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Coriolis effect - time to ground

  1. Jan 22, 2010 #1
    Coriolis effect -- time to ground

    This is not a homework problem, I just have a conceptual question. Does the presence of the Coriolis effect, make a difference in how long it takes for a project tile to hit the ground. Obviously it makes a difference in its final location, but the time?

    Thanks!
     
  2. jcsd
  3. Jan 22, 2010 #2
    Re: Coriolis effect -- time to ground

    Hi there,

    Never maid the calculation, but from the top of my head, I would say NO. The coriolis effect will bend the trajectory of a free-falling object. Your idea is probably to think, deviation in trajectory = greater distance to hit the ground = more time to get there. The logic behind is quite good, but maybe we are forgetting the coriolis effect itself.

    Newton told us that if you apply a force to an object, an acceleration will be developed on it. Therefore, the coriolis effect will increase the speed of the object. My guess would be that it compensates for the increase distance to travel.

    But, like I said: never maid the calculation myself. If I have a bit of time, I will look into it. Cheers
     
  4. Jan 22, 2010 #3
    Re: Coriolis effect -- time to ground

    No.It only causes an apparent deflection
    An unrotating observer(w.r.t the earth) should measure more time than the observer on the
    earth on account of time dilation, but this difference is negligible as the velocity of the surface of the earth at the equator in inertial space turns out to be approx. 4.65e-5
    Even the gravitational time dilation formula is derived from the schwarzschild metric, which is for a non-rotating object
     
    Last edited: Jan 22, 2010
  5. Jan 22, 2010 #4
    Re: Coriolis effect -- time to ground

    At the poles it shouldn't make any difference because the Coriolis force will be exactly zero in the direction of g. (Incidentally this is where Coriolis force will have the greatest "deflecting capacity" for horizontally projected motion -- orthogonal to g). However at the equator the opposite is true -- Coriolis is zero in the horizontal direction but maximized in the vertical direction.

    At the equator you get the strange situation where if you fired your projectile to the East the Coriolis force would differ from that if you fired to the West, and so it would make a slight difference to the time.
     
  6. Jan 22, 2010 #5
    Re: Coriolis effect -- time to ground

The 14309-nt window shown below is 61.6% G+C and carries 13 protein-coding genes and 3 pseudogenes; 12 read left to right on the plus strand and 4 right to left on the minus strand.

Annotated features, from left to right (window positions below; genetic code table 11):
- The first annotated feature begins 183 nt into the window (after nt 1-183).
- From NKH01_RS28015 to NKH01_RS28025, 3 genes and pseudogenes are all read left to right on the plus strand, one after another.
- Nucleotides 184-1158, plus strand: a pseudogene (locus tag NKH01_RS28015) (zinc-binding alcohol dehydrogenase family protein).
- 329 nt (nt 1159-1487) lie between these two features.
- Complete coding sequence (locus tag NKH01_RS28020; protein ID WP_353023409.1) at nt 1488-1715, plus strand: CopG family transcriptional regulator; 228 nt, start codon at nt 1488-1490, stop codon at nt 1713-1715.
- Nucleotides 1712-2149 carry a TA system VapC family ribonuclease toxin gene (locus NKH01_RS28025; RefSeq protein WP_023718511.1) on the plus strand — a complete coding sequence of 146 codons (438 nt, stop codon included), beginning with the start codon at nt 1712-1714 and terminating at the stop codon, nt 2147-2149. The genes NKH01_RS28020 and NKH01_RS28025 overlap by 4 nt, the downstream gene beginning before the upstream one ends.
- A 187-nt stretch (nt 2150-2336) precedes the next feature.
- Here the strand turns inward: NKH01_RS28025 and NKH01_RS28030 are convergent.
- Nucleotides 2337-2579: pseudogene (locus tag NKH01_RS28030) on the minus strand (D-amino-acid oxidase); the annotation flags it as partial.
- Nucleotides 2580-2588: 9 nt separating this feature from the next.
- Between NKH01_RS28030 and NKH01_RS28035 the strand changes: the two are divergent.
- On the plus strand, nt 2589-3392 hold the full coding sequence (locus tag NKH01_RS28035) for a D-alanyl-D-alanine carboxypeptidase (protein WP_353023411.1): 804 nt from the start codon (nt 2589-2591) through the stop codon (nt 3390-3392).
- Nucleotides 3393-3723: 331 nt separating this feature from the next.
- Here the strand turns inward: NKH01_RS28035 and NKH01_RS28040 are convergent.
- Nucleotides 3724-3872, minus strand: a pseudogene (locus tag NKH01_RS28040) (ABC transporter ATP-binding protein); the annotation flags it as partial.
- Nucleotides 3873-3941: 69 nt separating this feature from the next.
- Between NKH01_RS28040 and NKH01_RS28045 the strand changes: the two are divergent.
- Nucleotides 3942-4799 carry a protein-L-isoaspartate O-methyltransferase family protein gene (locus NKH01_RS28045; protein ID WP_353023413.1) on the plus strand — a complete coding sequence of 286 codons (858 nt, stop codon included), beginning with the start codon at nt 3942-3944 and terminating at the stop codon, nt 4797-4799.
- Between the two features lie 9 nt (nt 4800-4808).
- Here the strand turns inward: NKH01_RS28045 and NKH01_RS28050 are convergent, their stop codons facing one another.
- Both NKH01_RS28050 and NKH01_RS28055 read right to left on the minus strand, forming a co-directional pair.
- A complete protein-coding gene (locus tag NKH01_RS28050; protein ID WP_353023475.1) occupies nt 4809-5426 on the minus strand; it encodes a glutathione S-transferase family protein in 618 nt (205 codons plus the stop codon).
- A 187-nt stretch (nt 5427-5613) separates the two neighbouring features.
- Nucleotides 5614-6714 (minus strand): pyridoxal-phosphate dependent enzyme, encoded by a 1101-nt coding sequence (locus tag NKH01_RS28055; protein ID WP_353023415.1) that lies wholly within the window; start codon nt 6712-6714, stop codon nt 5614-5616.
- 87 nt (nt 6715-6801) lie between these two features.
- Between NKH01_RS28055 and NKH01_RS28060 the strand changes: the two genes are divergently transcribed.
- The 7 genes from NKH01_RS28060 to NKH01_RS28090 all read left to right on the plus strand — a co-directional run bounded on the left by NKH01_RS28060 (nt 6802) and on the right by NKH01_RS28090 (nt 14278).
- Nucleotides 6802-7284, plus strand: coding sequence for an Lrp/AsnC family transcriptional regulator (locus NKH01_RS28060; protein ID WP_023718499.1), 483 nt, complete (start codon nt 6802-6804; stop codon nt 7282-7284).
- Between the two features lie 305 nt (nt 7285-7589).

I know that if you fire it at the equator, then it is deflected in its final landing position. But what would cause it to take longer to land? Gravity is still pulling it down at 9.8m/s^2....

    or am I totally missing something
     
  7. Jan 22, 2010 #6

    A.T.

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    Re: Coriolis effect -- time to ground

    Consider extreme cases from the inertial frame:

    If the planet rotates so fast that the tangential velocity on the equator is almost the orbital velocity, the projectile might never come down, if you fire it east. Because it gets enough tangential velocity to stay in orbit. But firing west reduces it's tangential velocity, so it comes down.

    In the rotating frame this difference explained by the vertical Coriolis acceleration.
     
  8. Jan 22, 2010 #7
    Re: Coriolis effect -- time to ground

    Yes I think you are missing something. Your statement that "if you fire it at the equator, then it is deflected in its final landing position" is wrong unless you consider a long range projectile which gets far enough away from the equator. (You're not strictly wrong because the distance travelled will be deflected, but you won't get side-ways deflection which I think is what you meant!)

    The coriolis force is a vector that is perpendicular to the Earth's spin axis. That means that at the equator, where the ground is actually parallel to the Earth's spin axis the vector is point straight up or down. Whether it points up or down depends on whether you fire east or west (respectively). The Coriolis force is then added to g so it can make a difference to the landing time.

    I'll leave it to you to figure out what is happening at the pole.
     
  9. Jan 22, 2010 #8

    Cleonis

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    Re: Coriolis effect -- time to ground

    It depends on whether the projectile is fired straight up or at an angle. If the projectile is fired at an angle then the direction of firing matters.

    In spacecraft launches the launch is always in eastward direction. Not only for satellites that are destined for, say, geostationary orbit, but also for missions to other planets. The reason for that, as has been pointed out by other commentators, is that when launching eastward the Earth's rotation works in the spacecraft's favor.

    When a projectile is fired it will impact the Earth after some time, but during the flight the trajectory an orbital trajectory. (That is, if you don't count air resistance, which is actually a significant factor.)
    A projectile fired eastward will impact the Earth later than when fired westward.

    On my website there is a 3D http://www.cleonis.nl/physics/ejs/ballistics_and_orbits_simulation.php" [Broken]
    You can launch a projectile from any latitude, at any elevation, in any direction. The simulation then computes the trajectory with numerical analysis, and plots it. (The simulation does not take air resistance into account.)

    http://www.cleonis.nl
     
    Last edited by a moderator: May 4, 2017
  10. Jan 23, 2010 #9
    Re: Coriolis effect -- time to ground